So the part I don't understand... As Chris is in a position to intercept and interfere with all incoming and outgoing communications from Alice, what is to stop him replacing both Alice's public key in step 1 and Bob's public key in step 2 with his OWN public key? Then at step 3.5, the mail gets as far as Chris, encrypted with what Alice assumes is Bob's public key but is actually Chris's. Chris decrypts the mail, then re-encrypts it with Bob's real public key, and allows it to continue. Likewise at Step 5.5, Chris intercepts the mail from Bob just before it gets to Alice. Again, Bob assumes it's Alice's public key but it's really Chris's, who then decrypts it, and re-encrypts it with Alice's real public key. The whole set-up is automated, so there's no time lag, and neither Alice nor Bob are any the wiser.

Put this into a secure web transaction scenario and it starts to look even more feasible, as the key exchange would not be done via cleartext mail but via an easily identifiable, fully automated protocol based exchange. And given that most likely credit card information is being exchanged, the motivation factor is also there. What is it that stops a malicious ISP employee, or a zombie ISP server from being able to use this to harvest its users' credit card details?

Answers anticipated and appreciated!

Thursday, March 08, 2007

Open letter to FOX Japan (and related networks)

Dear sirs

Is it really necessary to constantly stretch 40 minutes into an hour by relentlessly interrupting the programmes with the same never changing set of overly long advertisements for the exact channel and in some cases the exact programme I'm already watching? What is its purpose? It clearly isn't revenue, as the traditional advertising model relies on the advertiser being a different entity from the broadcaster in order for money to change hands. And if it's because of time slots, then have you considered revising them to fit more content and increase consumer value? It's very annoying, and the sole reason that I've ended up only watching your network as an absolute last resort.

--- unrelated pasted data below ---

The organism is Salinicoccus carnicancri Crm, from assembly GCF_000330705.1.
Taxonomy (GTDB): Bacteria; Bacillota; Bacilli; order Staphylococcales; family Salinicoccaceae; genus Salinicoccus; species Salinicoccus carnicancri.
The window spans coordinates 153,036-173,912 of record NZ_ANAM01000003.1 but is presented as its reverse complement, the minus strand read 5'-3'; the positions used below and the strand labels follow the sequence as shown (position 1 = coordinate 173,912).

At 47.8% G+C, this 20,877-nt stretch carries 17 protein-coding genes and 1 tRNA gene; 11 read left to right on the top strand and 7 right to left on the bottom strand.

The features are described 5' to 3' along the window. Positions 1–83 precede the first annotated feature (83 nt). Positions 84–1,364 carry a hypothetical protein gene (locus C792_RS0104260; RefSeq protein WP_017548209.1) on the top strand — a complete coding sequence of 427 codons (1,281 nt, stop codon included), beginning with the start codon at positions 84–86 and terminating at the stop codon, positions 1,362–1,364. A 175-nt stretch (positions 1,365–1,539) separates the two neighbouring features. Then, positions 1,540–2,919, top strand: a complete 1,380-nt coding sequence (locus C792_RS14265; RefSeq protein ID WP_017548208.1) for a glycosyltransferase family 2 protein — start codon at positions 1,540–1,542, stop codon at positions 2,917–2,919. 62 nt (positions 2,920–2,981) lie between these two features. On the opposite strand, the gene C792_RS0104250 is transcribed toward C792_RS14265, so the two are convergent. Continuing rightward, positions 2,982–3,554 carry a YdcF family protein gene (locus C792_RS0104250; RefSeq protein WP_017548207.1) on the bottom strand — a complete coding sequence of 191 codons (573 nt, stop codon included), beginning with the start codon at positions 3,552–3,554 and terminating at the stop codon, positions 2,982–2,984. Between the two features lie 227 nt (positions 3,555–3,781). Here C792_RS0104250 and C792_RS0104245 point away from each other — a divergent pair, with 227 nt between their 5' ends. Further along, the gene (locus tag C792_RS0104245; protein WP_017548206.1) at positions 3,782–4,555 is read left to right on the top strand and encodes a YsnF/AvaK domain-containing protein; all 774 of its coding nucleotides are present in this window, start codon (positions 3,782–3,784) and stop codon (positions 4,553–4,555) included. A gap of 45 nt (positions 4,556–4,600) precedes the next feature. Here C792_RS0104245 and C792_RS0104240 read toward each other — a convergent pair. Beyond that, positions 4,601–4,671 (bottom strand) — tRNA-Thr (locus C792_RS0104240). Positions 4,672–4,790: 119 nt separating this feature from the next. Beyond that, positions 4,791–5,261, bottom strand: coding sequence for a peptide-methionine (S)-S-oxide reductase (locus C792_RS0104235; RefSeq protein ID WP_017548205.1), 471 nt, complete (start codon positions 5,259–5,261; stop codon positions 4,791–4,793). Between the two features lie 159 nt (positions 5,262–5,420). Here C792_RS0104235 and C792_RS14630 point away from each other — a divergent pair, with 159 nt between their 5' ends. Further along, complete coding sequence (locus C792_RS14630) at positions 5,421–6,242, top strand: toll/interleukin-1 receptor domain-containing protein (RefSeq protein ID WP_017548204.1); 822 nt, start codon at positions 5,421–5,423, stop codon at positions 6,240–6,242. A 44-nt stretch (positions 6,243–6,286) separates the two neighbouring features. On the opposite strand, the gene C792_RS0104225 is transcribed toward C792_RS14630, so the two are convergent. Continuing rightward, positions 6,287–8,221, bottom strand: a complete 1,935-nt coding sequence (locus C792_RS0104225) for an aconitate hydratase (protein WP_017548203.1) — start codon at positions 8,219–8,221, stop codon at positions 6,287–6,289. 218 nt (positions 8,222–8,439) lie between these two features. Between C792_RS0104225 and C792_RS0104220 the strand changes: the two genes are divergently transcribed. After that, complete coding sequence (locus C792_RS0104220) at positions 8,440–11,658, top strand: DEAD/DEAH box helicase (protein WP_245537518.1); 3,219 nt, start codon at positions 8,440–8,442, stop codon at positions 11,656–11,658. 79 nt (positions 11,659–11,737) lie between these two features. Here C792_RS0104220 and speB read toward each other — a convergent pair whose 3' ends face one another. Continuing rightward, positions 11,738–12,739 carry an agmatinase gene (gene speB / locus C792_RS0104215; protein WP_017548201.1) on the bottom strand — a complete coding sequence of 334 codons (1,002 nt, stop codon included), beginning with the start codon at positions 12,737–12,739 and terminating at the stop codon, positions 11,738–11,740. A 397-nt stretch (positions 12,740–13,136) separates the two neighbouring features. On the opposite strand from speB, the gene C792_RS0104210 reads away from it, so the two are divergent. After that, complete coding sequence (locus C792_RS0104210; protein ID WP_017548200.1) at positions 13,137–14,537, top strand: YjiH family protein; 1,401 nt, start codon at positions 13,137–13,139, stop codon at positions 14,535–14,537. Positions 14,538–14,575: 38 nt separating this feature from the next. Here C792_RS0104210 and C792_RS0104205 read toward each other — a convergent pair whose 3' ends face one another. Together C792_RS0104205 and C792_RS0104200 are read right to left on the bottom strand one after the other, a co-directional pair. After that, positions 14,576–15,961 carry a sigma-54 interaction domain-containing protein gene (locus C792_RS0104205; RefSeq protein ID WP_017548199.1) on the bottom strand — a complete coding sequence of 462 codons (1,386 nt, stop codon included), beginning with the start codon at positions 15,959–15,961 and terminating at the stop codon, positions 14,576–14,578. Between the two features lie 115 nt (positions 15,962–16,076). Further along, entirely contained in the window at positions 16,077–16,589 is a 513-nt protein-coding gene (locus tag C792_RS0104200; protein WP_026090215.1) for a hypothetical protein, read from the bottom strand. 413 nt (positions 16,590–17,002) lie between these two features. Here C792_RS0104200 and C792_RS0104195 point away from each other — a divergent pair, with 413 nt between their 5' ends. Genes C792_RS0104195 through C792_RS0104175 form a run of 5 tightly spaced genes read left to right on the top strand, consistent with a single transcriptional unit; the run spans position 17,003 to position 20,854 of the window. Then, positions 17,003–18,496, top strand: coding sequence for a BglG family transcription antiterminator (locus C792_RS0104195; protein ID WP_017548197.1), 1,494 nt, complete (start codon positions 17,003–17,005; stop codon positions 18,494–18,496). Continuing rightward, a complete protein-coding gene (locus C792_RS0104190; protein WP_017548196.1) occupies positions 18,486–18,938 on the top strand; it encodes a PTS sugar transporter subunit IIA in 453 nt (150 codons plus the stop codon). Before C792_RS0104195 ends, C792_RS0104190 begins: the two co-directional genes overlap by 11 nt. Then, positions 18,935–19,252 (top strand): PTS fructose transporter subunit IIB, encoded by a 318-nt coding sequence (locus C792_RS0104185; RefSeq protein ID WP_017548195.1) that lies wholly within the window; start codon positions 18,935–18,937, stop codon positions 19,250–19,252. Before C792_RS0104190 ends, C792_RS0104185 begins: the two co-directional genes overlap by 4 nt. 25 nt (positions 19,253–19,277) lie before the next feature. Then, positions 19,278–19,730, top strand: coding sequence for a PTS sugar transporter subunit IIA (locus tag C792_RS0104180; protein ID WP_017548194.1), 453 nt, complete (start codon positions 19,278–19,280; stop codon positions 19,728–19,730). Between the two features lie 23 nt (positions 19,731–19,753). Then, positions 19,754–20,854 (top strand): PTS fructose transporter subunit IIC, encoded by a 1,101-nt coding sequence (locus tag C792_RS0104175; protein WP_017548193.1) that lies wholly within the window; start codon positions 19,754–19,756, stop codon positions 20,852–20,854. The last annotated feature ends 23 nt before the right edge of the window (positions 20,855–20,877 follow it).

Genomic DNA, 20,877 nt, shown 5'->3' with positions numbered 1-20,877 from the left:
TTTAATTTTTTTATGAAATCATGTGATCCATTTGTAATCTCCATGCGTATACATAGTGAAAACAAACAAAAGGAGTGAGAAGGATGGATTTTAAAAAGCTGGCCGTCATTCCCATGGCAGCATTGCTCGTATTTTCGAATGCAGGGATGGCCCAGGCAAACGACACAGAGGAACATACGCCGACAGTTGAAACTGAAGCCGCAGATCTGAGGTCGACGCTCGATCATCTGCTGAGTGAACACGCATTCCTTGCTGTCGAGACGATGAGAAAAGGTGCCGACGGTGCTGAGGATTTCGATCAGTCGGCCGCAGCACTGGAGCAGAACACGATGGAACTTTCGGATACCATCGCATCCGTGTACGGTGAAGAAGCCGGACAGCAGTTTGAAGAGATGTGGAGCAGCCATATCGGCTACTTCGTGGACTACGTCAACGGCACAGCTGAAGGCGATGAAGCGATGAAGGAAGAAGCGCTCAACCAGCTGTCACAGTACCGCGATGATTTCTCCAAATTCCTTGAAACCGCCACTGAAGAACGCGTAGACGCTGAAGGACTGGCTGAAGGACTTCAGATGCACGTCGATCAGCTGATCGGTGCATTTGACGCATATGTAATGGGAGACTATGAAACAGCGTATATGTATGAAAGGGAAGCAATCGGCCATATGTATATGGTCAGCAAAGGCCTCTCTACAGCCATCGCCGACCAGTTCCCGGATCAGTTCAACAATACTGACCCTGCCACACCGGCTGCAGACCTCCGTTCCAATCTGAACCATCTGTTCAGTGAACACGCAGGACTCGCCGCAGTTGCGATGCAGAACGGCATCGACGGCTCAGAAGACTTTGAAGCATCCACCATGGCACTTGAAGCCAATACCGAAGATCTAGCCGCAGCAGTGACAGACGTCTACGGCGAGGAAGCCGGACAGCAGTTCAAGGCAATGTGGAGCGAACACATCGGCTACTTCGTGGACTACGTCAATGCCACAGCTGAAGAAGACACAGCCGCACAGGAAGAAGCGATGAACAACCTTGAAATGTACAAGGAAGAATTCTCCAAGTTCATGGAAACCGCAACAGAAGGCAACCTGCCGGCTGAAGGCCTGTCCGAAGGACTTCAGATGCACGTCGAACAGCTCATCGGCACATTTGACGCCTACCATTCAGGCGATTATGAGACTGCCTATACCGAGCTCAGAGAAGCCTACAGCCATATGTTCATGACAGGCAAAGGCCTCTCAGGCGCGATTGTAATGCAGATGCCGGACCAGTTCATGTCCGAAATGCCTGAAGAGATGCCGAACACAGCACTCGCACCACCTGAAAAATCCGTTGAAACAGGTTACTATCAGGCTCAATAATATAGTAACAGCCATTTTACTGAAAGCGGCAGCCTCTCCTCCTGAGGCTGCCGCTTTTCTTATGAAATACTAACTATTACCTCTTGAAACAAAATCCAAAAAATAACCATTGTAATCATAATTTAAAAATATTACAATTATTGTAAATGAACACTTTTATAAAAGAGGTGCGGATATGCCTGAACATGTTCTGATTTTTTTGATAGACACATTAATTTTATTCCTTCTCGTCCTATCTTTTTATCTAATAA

Stop it immediately.

Peeved in Tokyo

Hmmm. While I'm at it...

Open letter to advertisers

Dear purveyors of unoriginal and unimaginative claptrap

Stop recycling the same actors and actresses in every single advertisement. Nobody believes that they actually really endorse the product, and nobody can remember what the product they're supposedly endorsing is because they've done so many. Big name actors cost considerably more than regular actors, and those costs I'm sure get passed straight onto the consumer, which is why I'm careful not to purchase products associated with anybody I've heard of.

And please please please immediately stop the ridiculous habit of airing advertisements starring a particular actor or actress during a show that they are performing in. I can't even begin to describe the extent to which this damages both the product AND the show.

And why not try advertising on FOX. They're flushing advertising space down the toilet over there!

Disgruntled non-consumer

Friday, March 02, 2007

Japanese Tradition DVD - NOW ON SALE!!

In Japan only for now, with no subtitles, except on “Shazai” which was also a nominee at the Berlin International Film Festival last month, and “Onigiri” and “Tejime” which have enough captions that non-Japanese speakers could easily follow the gist. I got my retail copy last night thanks to Rakuten's speedy shipping, and it's a very glamorously presented piece of merchandise! I feel special just holding it.

Now my question for the great internet abyss. Who is that handsome chap of western semblence that suddenly lights up the screen with his awe inspiring presence approximately half way through the series? I looked at the credits, but saw no western names...